Up until two weeks ago, I had one great fear: testing. And, to be clear, when I say “fear”, what I actually mean is sheer terror.
My test-writing anxiety stems from the fact that I’ve never really had to do it before. I mean, I’ve had to make tons of tests pass, which means that I read other people’s tests all the time. Yet I’ve somehow made it thus far in my coding career without ever having to write relatively complex tests of my own. But that all changed a few weeks ago, when I was forced to finally confront my fear of testing.
The thing about conquering fears, however, is that usually involves doing the very thing that you’re afraid of. So, I spent the better portion of a week learning how and when to write tests, all while encountering a couple painful bugs along the way. It was not a fun week, but the good news is that I can write a fully-functioning test suite now! And now that I know more about testing, I actually find it kind of fun – so fun, in fact, that I’m going to share it with you!
Ain’t No Spec Like Rspec
Before we get into the how and when of testing, we first need to setup our Rails application with
rspec, a behavior-driven development framework built specifically for testing in Ruby.
We’ll first want to add
rspec-rails to our the development and test group in our
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Next, we’ll run a quick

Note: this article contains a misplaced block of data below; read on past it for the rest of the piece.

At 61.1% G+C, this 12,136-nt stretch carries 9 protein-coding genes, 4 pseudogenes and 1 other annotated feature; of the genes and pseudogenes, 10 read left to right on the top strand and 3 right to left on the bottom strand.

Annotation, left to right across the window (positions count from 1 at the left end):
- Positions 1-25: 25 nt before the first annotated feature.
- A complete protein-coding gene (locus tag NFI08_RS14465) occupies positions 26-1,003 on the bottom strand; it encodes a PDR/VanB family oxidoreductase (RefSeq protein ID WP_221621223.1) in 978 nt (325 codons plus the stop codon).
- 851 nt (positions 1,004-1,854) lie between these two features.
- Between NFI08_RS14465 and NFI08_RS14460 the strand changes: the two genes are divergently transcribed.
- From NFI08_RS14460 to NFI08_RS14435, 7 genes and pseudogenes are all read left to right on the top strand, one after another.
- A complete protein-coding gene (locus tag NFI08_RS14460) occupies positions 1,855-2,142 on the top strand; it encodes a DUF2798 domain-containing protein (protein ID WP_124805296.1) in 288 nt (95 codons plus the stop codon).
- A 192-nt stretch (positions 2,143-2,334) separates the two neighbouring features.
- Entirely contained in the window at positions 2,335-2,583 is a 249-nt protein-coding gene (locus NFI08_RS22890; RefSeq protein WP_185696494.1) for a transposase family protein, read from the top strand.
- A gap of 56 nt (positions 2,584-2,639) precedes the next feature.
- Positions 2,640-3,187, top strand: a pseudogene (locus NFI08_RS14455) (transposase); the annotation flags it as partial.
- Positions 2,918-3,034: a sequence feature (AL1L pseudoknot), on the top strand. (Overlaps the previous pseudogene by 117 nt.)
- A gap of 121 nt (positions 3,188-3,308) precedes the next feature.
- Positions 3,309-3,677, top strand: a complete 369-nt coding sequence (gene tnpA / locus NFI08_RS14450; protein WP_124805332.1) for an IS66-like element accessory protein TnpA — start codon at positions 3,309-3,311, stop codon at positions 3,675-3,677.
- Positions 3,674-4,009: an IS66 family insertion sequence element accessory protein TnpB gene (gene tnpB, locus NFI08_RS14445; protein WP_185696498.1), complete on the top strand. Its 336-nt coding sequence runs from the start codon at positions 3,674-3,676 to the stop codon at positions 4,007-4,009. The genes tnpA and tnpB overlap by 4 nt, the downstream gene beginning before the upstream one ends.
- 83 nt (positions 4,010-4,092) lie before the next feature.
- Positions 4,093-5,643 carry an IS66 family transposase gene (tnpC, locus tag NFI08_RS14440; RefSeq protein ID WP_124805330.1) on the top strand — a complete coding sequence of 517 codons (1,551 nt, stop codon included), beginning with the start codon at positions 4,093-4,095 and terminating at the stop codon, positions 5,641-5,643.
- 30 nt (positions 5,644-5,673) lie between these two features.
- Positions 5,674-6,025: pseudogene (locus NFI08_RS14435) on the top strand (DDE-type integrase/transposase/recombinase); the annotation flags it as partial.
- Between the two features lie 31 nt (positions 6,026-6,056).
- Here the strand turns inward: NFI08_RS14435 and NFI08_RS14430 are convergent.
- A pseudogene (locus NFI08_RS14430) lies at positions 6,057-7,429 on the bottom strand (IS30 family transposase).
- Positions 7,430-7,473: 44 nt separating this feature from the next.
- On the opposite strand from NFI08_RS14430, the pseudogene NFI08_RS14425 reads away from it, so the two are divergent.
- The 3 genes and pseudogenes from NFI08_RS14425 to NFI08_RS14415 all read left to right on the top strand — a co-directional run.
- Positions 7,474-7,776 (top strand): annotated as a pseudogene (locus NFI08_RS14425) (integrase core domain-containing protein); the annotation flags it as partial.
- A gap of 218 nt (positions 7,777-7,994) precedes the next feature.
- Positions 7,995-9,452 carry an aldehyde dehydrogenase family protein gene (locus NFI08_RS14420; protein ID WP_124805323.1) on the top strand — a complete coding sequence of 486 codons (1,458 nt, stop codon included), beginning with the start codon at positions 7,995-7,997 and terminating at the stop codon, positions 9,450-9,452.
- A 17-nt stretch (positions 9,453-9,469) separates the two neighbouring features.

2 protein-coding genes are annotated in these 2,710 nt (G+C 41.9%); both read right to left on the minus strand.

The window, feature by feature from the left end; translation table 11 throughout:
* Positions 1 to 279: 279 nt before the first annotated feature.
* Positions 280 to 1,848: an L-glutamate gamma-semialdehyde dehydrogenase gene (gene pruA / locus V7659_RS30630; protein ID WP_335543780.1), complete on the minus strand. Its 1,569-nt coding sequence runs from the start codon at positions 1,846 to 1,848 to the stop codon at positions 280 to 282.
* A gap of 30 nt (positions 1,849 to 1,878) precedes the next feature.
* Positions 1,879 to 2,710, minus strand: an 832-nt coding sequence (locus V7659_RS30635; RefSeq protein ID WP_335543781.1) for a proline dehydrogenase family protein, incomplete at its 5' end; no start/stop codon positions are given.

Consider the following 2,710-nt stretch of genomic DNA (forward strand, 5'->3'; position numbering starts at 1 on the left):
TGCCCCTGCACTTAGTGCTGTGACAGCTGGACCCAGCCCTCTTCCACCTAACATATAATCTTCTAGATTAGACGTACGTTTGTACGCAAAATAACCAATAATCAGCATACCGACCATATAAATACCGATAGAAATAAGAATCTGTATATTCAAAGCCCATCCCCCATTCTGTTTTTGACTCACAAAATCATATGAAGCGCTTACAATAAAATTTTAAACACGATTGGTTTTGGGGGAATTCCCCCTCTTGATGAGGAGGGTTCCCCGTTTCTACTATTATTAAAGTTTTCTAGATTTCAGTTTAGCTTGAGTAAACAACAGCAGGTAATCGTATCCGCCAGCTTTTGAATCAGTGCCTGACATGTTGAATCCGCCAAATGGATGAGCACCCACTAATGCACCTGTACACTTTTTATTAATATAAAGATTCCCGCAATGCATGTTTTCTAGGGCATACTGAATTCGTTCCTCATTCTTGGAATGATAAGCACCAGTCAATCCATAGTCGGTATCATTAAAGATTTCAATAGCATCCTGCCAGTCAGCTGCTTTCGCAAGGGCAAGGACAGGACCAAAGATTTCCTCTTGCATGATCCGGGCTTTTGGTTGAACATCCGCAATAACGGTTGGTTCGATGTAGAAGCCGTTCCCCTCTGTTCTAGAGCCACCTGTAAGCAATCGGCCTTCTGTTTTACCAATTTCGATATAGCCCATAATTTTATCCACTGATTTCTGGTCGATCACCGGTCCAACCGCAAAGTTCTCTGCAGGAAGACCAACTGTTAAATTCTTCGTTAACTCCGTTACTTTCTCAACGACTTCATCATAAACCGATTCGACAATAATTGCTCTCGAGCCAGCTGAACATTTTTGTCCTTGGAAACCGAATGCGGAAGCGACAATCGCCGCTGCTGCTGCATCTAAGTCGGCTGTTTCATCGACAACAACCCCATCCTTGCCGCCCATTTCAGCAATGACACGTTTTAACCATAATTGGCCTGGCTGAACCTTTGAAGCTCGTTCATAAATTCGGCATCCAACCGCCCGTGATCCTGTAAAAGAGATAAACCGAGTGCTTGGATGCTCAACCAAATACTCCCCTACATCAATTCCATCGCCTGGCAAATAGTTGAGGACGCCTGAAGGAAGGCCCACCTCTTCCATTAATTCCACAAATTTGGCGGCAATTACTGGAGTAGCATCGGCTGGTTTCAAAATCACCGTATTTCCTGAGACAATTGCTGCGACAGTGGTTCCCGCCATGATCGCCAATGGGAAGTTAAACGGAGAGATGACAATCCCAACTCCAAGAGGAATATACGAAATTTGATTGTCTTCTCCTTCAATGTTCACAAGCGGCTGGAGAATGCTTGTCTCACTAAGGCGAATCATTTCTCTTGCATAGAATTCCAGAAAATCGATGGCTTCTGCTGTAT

bundle install, and then generate a
/spec folder by running
rails generate rspec:install. We now have access to a
spec_helper.rb file inside of our
Finally, we’ll want to add files for everything that we want to test. But let’s start simple for now and just test our
ReadingList model. The path to this spec file should be
/spec/models/reading_list_spec.rb, so we’ll need to add a
models directory and a
Once we’ve done that, we can check that everything is setup properly by running our
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You know what needs to happen next, right? It’s time for us to write some tests.
Okay, I feel your pain. But I promise, we’re going to get through this together.
Knowing What To Test
I’ve found that the best way to start writing tests is by picking one section to work on first. Otherwise, it can just be so overwhelming and might make you want to give up completely. Let’s take a look at what our
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Whoa, this seems like a lot. But fear not! Programming is nothing more than breaking down big problems into smaller, bite-sized pieces. And that’s exactly what we’ll do when writing these tests.
Let’s look at the
percentage_read method to start. This is the instance method that we’ll actually want to call somewhere in our view. It uses the number of books marked
read (which will always be a boolean
false value), and calculates the
User’s reading progress on the list, returning a percentage.
But even though this is the method we want to test, a deeper look reveals that it actually relies and calls upon three other methods:
calculate_percentage. This should be a big red flag, because it means that we need to test these three methods individually, first. The flow of our code is actually directing us in our test-writing process: we can decide which tests to write and in which order by looking at our method’s dependencies.
So, let’s hop to it:
- We’ll start by first requiring
reading_list_spec.rb, and stubbing out our tests with a block:
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We can use a
describe block to break up our tests into different sections. They will come in handy as our tests start to grow, and will make our test suite easier to read – not just when we come back to look at them later, but also when another developer digs through our code. The